Ten years ago, the topic of burnout in our industry was verboten. Wellness in the workplace is becoming a topic that the marketing sector is increasingly more comfortable with, and for good reason.
As a sector, marketing and advertising had a well-earned reputation for working around the clock. The unwritten rules precipitated pressure, long hours and results at any cost — be it sleep, relationships or health. From years working in tech, I saw this compounded even more so in a rapidly moving entrepreneurial space, with round-the-clock communications, time zones be damned. How long and how hard one worked was a badge of honour. Lost evenings, lost sleep and lost social lives became the currency by which we valued our contributions.
Here’s the thing: Marketing is exciting. It’s sexy. It’s also stressful. So inherently stressful by nature that we needn’t pile on additional pressure through aggrandizing (sometimes even fetishizing) busyness. We know that no one produces their best work when they’re on the cusp of burnout. Mercifully, the industry is in the midst of a seismic shift.
CAMH has undertaken the world’s largest research study to identify the most effective workplace mental health solutions. You can download it here. The findings, in summary, show that workplaces can’t afford not to invest in strategies to create mentally healthier workplaces. The Harvard Business Review reported on a study that found that while 60 per cent of respondents experienced symptoms of mental illness that year, more than half (60%) never talked about their conditions at work. And when conversations around mental health did happen, less than half were described as positive. What’s more, less than half of respondents felt that mental health was prioritized at their company. The Harvard Business Review study also found that specific sub-populations were more open to talking about mental illness at work, specifically LGBTQ2S people, Millennials and Gen Z’s. We’re ready to change and we can’t afford to wait.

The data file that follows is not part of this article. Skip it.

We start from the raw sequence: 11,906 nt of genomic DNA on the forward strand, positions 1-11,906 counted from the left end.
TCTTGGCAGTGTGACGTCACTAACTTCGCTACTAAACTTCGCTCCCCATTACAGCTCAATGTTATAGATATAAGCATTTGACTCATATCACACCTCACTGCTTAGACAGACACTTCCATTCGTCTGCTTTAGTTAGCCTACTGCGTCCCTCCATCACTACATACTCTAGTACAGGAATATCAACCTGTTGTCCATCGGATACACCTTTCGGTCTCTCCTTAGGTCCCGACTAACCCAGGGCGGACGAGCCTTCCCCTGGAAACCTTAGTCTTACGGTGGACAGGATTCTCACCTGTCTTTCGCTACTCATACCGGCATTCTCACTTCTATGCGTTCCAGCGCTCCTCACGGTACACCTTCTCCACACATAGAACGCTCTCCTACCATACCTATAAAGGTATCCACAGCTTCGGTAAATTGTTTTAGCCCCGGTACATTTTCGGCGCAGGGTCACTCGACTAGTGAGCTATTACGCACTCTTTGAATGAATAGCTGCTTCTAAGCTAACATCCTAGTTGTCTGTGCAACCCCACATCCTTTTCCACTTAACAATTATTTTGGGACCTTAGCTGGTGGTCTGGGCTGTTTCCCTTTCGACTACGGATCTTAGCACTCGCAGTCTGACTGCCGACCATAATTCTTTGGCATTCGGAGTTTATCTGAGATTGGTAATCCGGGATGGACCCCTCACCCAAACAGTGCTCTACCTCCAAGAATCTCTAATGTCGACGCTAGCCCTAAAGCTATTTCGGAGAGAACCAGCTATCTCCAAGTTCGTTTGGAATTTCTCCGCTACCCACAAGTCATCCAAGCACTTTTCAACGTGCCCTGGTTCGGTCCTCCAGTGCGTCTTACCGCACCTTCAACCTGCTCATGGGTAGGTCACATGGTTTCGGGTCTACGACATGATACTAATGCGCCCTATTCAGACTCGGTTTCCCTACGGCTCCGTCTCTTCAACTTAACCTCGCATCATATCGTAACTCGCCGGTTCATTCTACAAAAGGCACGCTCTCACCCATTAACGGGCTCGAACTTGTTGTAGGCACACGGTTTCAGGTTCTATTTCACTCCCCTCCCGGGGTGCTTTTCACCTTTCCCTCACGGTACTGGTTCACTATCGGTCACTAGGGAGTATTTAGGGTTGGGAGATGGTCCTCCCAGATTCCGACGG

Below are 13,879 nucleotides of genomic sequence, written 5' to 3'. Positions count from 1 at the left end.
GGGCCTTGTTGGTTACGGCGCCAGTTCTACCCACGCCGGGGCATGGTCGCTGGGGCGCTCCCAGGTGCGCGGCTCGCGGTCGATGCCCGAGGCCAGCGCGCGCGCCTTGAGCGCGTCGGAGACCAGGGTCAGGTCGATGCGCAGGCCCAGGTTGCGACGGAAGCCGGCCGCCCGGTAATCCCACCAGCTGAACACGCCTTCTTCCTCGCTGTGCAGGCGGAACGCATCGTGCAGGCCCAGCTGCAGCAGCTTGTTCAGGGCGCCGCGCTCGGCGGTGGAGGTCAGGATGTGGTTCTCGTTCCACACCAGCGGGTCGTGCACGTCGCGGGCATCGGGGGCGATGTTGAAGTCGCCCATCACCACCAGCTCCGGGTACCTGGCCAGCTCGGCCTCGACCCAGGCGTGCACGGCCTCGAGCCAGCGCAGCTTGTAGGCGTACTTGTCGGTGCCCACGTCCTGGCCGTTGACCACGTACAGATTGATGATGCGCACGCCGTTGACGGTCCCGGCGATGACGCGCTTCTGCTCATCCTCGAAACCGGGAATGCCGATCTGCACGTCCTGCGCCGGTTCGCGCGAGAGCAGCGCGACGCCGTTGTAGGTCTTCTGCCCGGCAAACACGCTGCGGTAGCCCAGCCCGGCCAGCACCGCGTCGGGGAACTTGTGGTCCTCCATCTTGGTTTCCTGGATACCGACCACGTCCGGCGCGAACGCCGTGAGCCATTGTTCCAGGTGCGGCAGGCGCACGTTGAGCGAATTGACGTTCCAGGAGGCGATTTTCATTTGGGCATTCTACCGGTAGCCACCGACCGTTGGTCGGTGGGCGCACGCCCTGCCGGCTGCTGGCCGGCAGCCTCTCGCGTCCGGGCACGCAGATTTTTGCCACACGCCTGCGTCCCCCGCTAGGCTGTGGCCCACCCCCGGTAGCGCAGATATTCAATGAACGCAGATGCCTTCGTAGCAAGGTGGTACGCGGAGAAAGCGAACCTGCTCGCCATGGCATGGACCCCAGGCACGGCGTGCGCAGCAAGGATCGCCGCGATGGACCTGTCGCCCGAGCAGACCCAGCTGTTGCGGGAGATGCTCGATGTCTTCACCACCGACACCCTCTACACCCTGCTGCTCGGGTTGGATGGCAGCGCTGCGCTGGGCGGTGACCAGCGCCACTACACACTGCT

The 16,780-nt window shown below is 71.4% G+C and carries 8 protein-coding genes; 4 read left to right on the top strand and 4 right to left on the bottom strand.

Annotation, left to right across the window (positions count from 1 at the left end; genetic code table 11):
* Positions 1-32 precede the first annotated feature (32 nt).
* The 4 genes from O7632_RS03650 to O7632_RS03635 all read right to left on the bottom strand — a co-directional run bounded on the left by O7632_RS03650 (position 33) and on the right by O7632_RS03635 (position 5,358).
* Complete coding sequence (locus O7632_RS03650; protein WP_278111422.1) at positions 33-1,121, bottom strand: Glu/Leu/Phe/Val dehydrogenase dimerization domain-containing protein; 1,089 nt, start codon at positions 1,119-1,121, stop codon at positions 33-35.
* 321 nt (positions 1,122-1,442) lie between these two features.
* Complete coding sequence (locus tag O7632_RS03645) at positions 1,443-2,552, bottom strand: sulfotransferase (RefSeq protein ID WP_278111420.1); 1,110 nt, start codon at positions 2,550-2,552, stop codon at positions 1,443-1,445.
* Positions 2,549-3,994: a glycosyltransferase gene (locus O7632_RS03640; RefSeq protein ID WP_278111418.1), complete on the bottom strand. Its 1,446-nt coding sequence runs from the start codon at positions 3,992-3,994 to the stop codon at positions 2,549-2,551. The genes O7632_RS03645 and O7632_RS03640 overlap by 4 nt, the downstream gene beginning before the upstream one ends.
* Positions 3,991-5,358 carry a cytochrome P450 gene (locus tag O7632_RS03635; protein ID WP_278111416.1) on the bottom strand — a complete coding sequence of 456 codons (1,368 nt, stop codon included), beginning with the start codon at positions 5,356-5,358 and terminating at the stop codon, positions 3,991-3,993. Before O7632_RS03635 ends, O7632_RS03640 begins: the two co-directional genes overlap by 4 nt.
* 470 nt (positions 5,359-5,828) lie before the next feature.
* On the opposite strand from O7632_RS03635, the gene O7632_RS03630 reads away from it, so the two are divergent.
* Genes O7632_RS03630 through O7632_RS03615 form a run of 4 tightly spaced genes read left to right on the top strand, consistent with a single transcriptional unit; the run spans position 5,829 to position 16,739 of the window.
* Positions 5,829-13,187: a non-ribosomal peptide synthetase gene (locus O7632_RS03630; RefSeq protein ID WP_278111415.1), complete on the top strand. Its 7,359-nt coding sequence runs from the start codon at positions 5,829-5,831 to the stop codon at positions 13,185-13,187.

Mental illness costs the Canadian economy about $51 billion every year. The cost of disability leave for mental illness is about double the cost of a leave due to physical illness. While every employer across the country should have workplace mental health as a priority, we marketers are outstandingly important to changing the culture because we are very good at shaping opinions. It’s what we do.
This research study also built the foundation for CAMH to release its public policy framework on mental health in the workplace. CAMH is uniquely poised to lead this work, as we combine clinical care, research, education, policy development, and health promotion to improve outcomes for people living with mental illness. A public policy framework can help set out a set of procedures or goals to inform decisions and policies. But driving those decisions and policies is incumbent on all us of.
Vice President, Marketing and Donor Experience